>>> pair would not carry the conclusion nonetheless. What kind of
>>> semantics is that?
>>>
>>>
>>>
>>> Another point is that SPARQL relies on an entailment regime (simple
>>> entailment only for SPARQL 1.0), which it uses on all of the graphs
>>> interrogated in a dataset. There is no special treatments of graphs
>>> inside<name,graph> pairs.
>>>
>>> So:
>>>
>>> ASK WHERE { GRAPH<g> {<s> <p> [] } }
>>>
>>> answers yes iff the dataset:
>>>
>>> <g> {<s> <p> [] }
>>>
>>> is entailed by the target dataset according to the semantics of [1]
>>> (which is (c) in my previous email). However, this answer has no
>>> relationship with the quoting semantics, except if, by chance, the
>>> graph named<g> happens to be exactly the triple "<s> <p> []".
>>>
>>>
>>> [1] Semantics, in TF-Graphs/RDF-Datasets-Proposal.
>>> http://www.w3.org/2011/rdf-wg/wiki/TF-Graphs/RDF-Datasets-Proposal#Semantics
>>>
>>>
>>>
>>>
>>>
> Le 20/08/2012 19:11, Sandro Hawke a écrit :
>>>> On 08/20/2012 10:02 AM, Antoine Zimmermann wrote:
>>>>
>>>> I believe it's possible to handle the use cases that want (a) and
>>>> (c) by standardizing on (b) and then defining additional RDF
>>>> vocabulary terms (either now or later).
>>>
>>> I don't know how you can go from (b) to (c) or from (b) to (a). I
>>> have not yet seen a fully stabilised version of (b), but the ones
>>> that have been sketched do not make it easy to do so. However,
>>> there is a stable and complette version of (c) and I can tell you
>>> here how you can go from (c) to (a). It suffices to add the
>>> following semantic condition to the proposal of [1]:
>>>
>>> - for all names n1, n2 in the vocabulary V, Con(n1) = Con(n2).
>>>
>>> [1] Semantics, in TF-Graphs/RDF-Datasets-Proposal.
>>> http://www.w3.org/2011/rdf-wg/wiki/TF-Graphs/RDF-Datasets-Proposal#Semantics
>>>
>>>
>>>
>>>
> And if one wants to quote graphs, maybe they should use double quotes:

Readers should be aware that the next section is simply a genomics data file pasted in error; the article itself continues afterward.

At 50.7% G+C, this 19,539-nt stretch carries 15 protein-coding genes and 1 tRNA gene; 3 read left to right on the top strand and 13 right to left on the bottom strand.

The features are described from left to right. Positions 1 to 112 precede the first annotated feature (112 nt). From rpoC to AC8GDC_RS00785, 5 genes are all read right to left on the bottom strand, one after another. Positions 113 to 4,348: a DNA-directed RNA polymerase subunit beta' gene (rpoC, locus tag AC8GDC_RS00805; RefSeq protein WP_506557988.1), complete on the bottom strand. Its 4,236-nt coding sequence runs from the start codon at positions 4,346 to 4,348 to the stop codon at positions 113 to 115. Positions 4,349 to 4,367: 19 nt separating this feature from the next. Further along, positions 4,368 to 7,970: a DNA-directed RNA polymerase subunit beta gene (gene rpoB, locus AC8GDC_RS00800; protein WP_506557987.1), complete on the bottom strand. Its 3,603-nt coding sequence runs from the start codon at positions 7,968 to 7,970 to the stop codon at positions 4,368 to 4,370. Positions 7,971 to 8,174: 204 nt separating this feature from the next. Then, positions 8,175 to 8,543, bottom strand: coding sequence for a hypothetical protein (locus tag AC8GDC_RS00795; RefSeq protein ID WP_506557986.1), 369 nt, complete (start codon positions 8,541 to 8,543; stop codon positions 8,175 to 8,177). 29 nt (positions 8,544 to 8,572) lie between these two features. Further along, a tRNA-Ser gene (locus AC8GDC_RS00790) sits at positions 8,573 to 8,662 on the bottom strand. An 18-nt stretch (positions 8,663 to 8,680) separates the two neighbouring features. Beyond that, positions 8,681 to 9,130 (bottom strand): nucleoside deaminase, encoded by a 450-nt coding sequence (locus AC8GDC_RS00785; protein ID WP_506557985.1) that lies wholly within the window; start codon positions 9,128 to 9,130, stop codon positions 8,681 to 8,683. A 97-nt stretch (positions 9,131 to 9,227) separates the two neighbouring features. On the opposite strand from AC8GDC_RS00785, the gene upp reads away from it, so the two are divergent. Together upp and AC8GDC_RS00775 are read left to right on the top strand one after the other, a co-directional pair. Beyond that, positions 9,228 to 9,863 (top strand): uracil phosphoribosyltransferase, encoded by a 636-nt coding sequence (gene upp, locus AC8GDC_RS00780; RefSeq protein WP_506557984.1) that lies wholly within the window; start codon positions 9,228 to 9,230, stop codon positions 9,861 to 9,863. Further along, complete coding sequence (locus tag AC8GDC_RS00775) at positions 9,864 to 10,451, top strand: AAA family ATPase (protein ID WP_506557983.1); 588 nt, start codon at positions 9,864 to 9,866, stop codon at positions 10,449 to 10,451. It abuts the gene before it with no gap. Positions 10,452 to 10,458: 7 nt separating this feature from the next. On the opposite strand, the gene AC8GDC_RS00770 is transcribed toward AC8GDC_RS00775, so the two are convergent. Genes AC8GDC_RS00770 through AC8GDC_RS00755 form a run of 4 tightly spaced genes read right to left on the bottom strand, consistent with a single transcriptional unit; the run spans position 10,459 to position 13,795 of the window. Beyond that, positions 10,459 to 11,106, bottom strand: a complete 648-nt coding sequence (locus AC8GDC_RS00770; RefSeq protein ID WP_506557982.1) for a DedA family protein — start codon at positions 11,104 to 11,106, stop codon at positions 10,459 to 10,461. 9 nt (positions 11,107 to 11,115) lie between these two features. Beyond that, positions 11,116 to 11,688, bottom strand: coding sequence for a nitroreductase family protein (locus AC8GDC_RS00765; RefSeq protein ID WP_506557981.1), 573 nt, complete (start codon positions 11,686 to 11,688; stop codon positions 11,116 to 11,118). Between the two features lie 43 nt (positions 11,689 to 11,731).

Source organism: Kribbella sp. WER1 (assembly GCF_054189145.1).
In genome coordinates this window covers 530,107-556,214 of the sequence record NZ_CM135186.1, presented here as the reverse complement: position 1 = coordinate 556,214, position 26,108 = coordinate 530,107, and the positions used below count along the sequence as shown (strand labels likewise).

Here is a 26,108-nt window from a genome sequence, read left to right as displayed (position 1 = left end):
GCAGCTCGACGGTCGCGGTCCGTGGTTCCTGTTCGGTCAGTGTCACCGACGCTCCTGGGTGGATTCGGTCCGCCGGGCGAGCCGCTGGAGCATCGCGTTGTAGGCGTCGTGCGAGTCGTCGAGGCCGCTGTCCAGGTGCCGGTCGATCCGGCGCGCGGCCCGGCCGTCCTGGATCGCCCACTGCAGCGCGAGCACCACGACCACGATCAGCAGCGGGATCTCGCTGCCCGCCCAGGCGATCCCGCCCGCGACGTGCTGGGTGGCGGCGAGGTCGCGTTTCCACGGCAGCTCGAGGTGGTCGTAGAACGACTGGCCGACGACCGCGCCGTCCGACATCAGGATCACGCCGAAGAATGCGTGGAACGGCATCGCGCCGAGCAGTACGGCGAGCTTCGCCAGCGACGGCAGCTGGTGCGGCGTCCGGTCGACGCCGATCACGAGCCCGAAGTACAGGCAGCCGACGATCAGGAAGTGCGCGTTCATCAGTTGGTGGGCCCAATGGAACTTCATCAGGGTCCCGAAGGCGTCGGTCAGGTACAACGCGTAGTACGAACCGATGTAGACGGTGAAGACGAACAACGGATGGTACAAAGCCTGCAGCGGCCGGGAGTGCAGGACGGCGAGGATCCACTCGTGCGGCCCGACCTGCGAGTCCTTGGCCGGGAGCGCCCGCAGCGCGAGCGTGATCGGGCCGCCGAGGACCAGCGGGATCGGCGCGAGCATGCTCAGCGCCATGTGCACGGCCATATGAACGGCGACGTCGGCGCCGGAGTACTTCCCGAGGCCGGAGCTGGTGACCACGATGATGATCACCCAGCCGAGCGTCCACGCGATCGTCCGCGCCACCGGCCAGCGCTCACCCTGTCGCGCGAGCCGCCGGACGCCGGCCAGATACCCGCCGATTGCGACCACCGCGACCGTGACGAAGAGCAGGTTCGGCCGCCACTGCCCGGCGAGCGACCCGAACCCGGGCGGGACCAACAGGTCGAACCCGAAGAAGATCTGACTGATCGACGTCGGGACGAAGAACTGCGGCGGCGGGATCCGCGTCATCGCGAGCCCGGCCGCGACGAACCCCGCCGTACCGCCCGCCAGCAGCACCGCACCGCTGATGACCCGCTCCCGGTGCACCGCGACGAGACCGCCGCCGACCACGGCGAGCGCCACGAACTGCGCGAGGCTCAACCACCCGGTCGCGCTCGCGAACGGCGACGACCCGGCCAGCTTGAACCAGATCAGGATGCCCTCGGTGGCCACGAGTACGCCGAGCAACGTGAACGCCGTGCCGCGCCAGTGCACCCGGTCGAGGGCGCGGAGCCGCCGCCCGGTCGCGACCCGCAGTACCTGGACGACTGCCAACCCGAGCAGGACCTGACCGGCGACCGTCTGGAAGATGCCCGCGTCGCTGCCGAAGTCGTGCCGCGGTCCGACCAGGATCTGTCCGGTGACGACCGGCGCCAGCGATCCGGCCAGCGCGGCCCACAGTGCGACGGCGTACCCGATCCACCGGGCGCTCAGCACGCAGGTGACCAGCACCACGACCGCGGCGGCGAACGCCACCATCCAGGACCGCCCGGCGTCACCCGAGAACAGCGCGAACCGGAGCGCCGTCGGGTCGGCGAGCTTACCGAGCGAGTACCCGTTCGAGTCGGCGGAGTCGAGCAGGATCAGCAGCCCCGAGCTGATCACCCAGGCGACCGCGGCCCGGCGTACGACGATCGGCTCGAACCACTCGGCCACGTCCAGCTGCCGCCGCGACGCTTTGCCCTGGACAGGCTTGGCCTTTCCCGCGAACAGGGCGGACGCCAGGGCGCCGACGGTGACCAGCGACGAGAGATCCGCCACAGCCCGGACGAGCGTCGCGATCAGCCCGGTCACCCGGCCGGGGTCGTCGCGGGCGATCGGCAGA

>>>
>>> <g> ex:hasGraph "<s> <p> <o>"^^ex:Graph .
>>>
>>> which is valid and consistent RDF. This has exactly the semantics
>>> of "no-semantics" described above.
>>>
>>> BTW, the action of quoting in natural language does not reduce the
>>> possible inferences, it increases them. Compare:
>>>
>>> - Joe said the war is over. - Joe said "the war is over".
>>>
>>> In both cases, I can infer that Joe told that the war has come to
>>> and end. But in the second case, I know in addition that Joe used
>>> the word "over". So, if we really want to simulate quotes, then it
>>> should be a more expressive semantics rather than a weaker. So
>>> maybe we can define (b) in function of (c) rather than the
>>> opposite.
>>>
>>>
>>>> (As an aside: I don't think the priorities have any formal
>>>> weight. The WG has never resolved to accept or reject or
>>>> prioritize any uses as more important than any other.)
>>>
>>> Yep, no formal weight but the priorities are showing which use
>>> cases are more important than others, in the view of people from
>>> this working group. That's enough to take a serious look at the
>>> highest priority.
>>>
>>>
>>>>> Also, the condition ∀i: I(ui) = Gi is problematic. At first, it
>>>>> seems to be natural to say that the graph IRI RDF-denotes the
>>>>> graph. But:
>>>>>
>>>>> http://www.w3.org/2011/rdf-wg/meeting/2011-04-14#resolution_1
>>>>>
>>>>> "RESOLVED: Named Graphs in SPARQL associate IRIs and graphs
>>>>> *but* they do not necessarily "name" graphs in the strict
>>>>> model-theoretic sense. A SPARQL Dataset does not establish
>>>>> graphs as referents of IRIs (relevant to ISSUE-30)".